Wal-Mart: Fundamentals Matter
08/05/2015 7:00 am EST
We've seen major geopolitical developments concerning Greece, China, and Iran. On a daily basis the media was wringing their hands over these events, suggests long-term value investor Russ Kaplan, editor of Heartland Advisor.
However, the actual conclusion in each case has, so far, had a minimal impact on the stock market, showing that an analysis of individual companies and not world news is the best way to invest.
It’s the basic investment fundamentals of companies that matter. For example, consider our newest recommendation, Wal-Mart (WMT). I first started buying the stock back in 2005.
At that time, the concern was that Sam Walton had just died and nobody else could run the company. This proved to be false and Wal-Mart continued to prosper.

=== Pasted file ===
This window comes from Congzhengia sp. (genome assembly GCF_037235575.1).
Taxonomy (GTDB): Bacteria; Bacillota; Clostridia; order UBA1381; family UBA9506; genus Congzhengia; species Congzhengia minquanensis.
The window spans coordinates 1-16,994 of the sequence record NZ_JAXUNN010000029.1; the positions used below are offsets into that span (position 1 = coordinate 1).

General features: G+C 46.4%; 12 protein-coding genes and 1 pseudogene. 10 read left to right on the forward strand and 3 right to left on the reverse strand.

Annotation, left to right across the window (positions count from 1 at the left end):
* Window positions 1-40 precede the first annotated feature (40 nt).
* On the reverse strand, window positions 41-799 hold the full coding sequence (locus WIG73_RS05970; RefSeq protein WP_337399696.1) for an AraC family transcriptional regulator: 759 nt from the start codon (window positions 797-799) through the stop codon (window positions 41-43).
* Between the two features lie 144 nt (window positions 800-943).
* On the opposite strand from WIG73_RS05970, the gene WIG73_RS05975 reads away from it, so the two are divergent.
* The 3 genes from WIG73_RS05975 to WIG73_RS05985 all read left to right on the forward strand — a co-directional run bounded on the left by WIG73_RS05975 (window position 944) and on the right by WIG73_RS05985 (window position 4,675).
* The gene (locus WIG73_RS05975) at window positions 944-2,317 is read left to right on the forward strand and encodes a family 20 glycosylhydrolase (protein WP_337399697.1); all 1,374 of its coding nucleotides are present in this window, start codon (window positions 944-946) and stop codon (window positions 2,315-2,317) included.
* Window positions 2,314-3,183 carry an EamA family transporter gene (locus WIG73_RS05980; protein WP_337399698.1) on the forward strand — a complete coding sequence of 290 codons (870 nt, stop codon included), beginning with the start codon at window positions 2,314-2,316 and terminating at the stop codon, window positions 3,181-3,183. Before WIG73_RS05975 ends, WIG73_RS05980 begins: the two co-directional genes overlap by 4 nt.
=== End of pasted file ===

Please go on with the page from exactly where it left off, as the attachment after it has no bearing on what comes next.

Now there is the issue of competition with Amazon (AMZN) as people stay home and buy things online. This caused Wal-Mart to fall from a high of $91 per share earlier this year to a recent price of $73.50 per share.
I feel this is an overreaction and early evidence is showing that Wal-Mart's Web page is just as effective as Amazon. It is another case of good companies being able to adapt. Besides, if you have ever been at a Wal-Mart, they are usually very busy.
Wal-Mart is a financially solid company with a Value Line rating of A++, which is the highest level.
No one can say the company is not profitable with a return on equity of 21%, much of it attributable to its neighborhood stores, which have been highly successful.
The company officers and directors own 51% of the shares so there is a long-term commitment in place. Wal-Mart pays an above average dividend so it is appropriate for income-oriented investment.
In addition, Warren Buffett's Berkshire Hathaway (BRK-B) owns 60,385,293 shares of Wal-Mart and it is usually good to be on the same side as Buffett.
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